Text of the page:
Mechatronics Zone Recent News

The Search for the Next Super Material

June 21, 2017

If you turn over a rock and find a gold nugget, you’re going to start turning over more rocks. Back in 2004, a gold nugget known as graphene was discovered in a lab where a sheet of carbon, one atom thick was produced. Graphene, hailed as a super material, was considered important enough that its inventors, Andre Geim and Konstantin Novoselov, received the Nobel Prize in Physics in 2010.
 

The Benefits of Hiring from Outside Your Industry

June 21, 2017

hireHere is some sage advice which is just as appropriate in a tight labor market (the fortunate situation for those of us who are engineers) or in a weak labor market.

Self-Driving Vehicles Inch Toward Mass Production

June 20, 2017

The autonomous vehicle took a small step toward viability last week as General Motors announced that it used mass production techniques to finish a batch of 130 Chevy Bolt EVs containing self-driving technology.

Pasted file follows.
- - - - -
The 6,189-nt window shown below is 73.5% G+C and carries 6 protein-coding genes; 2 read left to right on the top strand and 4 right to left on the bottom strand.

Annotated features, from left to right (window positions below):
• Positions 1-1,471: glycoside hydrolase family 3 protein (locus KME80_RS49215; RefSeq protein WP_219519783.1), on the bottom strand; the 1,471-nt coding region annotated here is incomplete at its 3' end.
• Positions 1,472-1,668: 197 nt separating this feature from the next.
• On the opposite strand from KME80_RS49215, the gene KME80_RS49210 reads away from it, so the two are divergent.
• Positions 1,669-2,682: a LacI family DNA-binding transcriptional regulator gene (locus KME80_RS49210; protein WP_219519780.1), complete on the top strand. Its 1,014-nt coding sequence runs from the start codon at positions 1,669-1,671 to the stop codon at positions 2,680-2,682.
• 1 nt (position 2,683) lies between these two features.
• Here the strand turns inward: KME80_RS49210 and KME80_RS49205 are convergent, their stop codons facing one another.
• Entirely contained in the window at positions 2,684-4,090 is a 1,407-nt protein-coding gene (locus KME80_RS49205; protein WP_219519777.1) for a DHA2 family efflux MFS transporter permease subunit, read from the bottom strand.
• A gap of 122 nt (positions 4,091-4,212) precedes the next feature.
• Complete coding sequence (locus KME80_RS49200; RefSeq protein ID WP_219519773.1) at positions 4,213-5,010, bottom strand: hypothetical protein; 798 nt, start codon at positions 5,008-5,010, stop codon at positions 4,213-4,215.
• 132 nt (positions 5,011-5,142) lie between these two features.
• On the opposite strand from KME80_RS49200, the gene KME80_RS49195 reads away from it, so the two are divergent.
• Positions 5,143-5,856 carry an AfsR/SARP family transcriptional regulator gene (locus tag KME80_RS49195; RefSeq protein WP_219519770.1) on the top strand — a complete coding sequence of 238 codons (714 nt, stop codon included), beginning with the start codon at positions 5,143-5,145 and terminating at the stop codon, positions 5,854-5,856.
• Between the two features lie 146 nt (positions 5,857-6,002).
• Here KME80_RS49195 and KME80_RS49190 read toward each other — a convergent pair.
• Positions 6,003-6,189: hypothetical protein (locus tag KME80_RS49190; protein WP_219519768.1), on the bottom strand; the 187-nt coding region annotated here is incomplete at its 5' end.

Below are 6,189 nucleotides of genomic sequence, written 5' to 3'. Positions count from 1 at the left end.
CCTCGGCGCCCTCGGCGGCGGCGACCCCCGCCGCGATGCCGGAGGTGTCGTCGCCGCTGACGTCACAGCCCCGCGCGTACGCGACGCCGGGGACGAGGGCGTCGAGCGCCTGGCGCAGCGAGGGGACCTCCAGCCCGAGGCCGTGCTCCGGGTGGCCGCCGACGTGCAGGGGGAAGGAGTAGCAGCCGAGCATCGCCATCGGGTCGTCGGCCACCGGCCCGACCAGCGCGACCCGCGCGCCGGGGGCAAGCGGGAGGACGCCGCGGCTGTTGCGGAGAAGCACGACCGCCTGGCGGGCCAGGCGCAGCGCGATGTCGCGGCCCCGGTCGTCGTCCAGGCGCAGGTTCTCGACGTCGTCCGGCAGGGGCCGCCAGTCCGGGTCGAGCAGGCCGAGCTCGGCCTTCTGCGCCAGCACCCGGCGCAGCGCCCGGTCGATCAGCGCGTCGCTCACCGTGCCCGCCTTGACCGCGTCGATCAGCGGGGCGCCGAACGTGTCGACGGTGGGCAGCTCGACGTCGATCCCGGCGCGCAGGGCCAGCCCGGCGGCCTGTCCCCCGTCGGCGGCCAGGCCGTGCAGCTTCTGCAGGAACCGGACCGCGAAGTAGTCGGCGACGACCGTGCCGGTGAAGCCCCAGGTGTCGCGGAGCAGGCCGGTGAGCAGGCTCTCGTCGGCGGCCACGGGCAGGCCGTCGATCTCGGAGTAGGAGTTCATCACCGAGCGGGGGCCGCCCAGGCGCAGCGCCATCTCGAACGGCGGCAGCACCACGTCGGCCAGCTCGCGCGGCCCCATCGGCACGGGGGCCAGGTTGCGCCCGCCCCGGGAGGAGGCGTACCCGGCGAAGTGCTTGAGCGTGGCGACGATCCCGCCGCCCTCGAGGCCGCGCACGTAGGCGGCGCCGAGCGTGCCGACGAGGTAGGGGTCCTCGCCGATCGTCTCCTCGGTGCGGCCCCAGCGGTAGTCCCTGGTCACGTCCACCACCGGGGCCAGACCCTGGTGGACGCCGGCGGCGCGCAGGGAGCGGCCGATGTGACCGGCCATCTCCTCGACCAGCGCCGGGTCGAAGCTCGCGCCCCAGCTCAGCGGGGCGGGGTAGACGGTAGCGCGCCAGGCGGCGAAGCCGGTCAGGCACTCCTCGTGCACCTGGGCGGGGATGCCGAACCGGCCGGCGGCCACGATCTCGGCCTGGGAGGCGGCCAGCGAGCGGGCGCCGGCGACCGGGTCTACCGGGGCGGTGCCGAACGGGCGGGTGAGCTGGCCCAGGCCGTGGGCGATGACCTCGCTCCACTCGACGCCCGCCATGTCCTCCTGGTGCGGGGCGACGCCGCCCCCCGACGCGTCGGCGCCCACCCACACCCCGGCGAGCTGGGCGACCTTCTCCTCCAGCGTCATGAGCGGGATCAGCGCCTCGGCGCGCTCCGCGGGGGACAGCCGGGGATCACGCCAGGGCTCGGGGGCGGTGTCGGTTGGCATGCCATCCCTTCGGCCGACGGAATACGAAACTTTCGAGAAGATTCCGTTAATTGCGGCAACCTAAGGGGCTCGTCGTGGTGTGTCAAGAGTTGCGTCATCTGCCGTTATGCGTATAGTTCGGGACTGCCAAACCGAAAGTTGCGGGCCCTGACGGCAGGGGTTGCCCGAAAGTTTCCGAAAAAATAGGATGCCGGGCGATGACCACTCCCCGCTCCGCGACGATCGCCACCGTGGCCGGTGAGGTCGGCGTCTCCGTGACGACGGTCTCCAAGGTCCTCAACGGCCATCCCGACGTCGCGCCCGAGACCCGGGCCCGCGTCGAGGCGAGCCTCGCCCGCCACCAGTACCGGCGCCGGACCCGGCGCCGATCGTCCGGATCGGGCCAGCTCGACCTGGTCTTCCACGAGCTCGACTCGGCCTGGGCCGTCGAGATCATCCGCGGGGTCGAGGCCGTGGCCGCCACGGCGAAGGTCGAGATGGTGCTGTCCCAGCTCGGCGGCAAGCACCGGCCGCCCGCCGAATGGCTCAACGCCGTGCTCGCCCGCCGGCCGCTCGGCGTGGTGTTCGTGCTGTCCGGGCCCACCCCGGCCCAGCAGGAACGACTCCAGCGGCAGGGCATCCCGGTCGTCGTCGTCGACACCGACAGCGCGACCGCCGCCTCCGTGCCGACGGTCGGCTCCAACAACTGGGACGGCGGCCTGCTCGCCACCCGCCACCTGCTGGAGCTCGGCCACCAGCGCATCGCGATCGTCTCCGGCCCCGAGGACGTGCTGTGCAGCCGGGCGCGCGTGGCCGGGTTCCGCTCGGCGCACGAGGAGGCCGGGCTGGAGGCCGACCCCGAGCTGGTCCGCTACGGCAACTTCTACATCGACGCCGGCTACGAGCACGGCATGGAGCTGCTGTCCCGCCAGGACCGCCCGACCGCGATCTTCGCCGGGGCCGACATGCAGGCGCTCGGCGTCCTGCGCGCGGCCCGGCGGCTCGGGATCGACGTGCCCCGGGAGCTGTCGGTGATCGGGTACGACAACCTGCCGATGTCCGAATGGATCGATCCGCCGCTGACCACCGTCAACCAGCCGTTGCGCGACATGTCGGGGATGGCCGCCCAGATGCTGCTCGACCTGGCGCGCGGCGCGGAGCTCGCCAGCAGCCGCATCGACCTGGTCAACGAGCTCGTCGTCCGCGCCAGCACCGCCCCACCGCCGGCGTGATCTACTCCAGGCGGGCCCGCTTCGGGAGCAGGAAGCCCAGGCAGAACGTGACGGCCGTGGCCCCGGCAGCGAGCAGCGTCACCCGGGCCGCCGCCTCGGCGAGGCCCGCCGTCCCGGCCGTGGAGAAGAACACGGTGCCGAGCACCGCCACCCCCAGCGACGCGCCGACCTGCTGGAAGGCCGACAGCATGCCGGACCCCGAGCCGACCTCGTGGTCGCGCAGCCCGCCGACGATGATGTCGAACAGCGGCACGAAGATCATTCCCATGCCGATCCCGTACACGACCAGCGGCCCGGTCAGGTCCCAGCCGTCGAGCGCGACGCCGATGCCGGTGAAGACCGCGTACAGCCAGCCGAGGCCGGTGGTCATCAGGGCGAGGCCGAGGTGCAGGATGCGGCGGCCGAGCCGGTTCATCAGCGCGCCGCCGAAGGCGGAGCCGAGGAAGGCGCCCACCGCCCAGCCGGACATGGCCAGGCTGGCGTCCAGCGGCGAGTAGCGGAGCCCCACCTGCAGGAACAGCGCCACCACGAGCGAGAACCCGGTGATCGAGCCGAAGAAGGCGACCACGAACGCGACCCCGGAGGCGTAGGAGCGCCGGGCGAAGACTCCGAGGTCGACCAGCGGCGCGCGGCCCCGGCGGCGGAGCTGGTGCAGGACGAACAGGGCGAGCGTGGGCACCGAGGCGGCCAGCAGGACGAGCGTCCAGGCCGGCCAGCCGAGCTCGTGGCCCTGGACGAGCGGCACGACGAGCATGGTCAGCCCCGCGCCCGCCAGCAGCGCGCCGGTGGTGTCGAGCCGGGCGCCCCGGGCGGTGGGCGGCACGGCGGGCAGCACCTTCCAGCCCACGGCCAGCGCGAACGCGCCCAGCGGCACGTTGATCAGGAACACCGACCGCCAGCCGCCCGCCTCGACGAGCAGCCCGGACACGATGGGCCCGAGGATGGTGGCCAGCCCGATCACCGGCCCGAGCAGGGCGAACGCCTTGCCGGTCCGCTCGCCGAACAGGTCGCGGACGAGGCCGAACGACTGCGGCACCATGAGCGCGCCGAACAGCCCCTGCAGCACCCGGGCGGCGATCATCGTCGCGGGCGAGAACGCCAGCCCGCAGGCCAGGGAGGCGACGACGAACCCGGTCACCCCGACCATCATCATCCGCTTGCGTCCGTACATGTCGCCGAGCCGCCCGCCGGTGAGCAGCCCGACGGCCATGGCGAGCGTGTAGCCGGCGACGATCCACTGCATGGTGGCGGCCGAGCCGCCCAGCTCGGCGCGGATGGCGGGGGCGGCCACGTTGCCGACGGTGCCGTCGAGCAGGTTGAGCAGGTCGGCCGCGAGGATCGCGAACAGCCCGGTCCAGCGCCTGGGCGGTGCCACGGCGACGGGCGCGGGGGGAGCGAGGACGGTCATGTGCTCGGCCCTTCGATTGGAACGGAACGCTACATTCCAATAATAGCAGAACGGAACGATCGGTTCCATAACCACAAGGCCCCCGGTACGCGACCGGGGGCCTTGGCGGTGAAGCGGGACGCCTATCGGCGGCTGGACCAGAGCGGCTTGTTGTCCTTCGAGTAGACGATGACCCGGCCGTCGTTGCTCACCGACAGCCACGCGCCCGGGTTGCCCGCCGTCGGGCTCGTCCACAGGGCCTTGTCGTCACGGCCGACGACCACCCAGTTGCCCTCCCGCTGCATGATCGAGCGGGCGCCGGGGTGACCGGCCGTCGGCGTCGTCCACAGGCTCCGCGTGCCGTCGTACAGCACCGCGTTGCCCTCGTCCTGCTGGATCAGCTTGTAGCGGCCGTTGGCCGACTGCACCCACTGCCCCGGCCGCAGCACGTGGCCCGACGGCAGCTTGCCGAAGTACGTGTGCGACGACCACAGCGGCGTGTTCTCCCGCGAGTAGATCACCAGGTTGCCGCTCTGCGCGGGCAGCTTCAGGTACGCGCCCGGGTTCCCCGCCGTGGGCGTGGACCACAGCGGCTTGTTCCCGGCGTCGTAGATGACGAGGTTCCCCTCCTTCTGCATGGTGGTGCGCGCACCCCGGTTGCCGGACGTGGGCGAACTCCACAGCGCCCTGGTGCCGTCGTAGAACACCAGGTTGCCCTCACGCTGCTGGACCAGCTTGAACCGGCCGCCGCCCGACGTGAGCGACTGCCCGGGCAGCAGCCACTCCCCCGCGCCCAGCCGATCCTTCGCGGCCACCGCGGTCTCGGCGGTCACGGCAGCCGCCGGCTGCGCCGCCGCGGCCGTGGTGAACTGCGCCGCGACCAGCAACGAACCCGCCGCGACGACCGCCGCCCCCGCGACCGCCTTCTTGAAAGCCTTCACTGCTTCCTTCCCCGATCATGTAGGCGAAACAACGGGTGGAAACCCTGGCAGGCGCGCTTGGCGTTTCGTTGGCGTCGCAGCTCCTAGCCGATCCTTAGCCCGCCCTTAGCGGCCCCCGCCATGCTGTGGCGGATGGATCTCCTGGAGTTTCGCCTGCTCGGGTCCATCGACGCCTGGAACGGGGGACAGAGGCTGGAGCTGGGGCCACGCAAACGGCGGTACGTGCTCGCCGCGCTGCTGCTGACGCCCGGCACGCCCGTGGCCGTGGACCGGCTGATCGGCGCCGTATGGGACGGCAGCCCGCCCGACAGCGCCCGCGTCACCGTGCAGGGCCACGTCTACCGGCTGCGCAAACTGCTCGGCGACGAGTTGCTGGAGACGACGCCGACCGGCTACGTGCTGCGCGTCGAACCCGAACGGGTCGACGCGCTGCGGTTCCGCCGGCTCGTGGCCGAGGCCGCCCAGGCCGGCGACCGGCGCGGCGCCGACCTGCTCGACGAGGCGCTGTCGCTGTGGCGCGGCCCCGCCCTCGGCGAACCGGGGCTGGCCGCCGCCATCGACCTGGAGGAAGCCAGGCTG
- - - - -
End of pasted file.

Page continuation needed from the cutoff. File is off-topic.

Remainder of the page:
Could the Future of Metal 3D Printing Be Print Farms?

June 20, 2017

Discussions of additive manufacturing invariably turn to prototyping for a good reason: economics. While it may make sense from a cost perspective to 3D print functional new parts with plastic or metal during the design process, additive manufacturing (AM) techniques cease where mass production begins.

Mobile Robotics Kit Teaches Coding and Electronics Skills

June 19, 2017

Robotics is making a major impact on how we work, play, and learn. Al, automation, and robots are hot trending topics discussed in trade publications and online news feeds. According to IDC (International Data Corporation) the robotics industry and associated partners will reach $135.4 billion by 2019. IDC’s research also showed international robotics spending was $71 billion in 2015 and is expected to grow at rate of 17%.

Stretchy Silver Nanowires Key to Next Generation of Flexible Devices

June 19, 2017

A new use of silver at the nanoscale could be the key to developing stretchable electronics such as smartphones, tablets, and other electronic devices.

Researchers at the University of Vermont have discovered that working with silver at the nanoscale allows them to create nanowires that have significant strength and the ability to stretch.